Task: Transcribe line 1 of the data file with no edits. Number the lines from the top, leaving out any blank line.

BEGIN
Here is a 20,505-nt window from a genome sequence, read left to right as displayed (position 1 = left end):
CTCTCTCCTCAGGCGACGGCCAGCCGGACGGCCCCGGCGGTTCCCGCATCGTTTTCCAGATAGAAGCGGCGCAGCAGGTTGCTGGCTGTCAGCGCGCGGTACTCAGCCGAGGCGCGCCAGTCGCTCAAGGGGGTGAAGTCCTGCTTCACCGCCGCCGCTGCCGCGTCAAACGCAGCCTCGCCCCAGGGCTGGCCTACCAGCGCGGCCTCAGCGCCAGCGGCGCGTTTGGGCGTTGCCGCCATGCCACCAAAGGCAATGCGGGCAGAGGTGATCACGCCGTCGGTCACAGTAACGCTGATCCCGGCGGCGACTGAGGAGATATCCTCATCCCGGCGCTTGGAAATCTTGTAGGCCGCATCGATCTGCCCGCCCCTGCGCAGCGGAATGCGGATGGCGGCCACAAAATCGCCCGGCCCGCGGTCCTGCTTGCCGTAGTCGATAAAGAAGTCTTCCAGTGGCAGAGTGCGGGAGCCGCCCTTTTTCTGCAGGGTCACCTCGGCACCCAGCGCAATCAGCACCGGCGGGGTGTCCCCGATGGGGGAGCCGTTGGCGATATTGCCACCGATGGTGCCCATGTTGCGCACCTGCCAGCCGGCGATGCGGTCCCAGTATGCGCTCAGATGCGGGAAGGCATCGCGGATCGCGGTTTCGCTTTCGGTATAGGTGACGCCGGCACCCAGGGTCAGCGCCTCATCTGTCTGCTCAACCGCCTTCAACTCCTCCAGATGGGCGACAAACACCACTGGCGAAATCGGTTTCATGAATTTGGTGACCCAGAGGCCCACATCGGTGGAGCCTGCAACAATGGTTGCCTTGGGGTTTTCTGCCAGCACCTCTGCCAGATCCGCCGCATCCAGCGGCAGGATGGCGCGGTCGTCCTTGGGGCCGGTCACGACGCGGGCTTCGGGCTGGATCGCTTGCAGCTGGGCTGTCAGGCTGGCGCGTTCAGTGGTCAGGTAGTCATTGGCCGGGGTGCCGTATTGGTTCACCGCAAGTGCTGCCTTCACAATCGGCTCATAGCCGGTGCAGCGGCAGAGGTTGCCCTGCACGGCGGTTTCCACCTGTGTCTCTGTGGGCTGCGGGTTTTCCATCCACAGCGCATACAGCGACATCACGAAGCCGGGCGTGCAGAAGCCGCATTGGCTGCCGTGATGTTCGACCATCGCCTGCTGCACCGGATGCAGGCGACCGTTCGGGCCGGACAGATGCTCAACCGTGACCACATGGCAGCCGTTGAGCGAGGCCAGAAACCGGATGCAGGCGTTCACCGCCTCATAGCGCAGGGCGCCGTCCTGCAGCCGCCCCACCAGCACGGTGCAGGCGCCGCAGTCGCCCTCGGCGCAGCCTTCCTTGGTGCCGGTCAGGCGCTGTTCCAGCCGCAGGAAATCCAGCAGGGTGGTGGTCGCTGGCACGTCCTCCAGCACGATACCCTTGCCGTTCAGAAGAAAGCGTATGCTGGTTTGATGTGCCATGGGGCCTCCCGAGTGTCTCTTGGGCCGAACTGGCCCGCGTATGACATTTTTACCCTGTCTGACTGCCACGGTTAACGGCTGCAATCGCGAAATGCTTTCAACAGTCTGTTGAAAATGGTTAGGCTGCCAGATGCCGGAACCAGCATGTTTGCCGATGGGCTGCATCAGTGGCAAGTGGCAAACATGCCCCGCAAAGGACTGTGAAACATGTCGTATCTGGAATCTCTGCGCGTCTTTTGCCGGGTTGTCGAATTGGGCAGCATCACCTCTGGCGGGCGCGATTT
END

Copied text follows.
Here is a 20,505-nt window from a genome sequence, read left to right as displayed (position 1 = left end):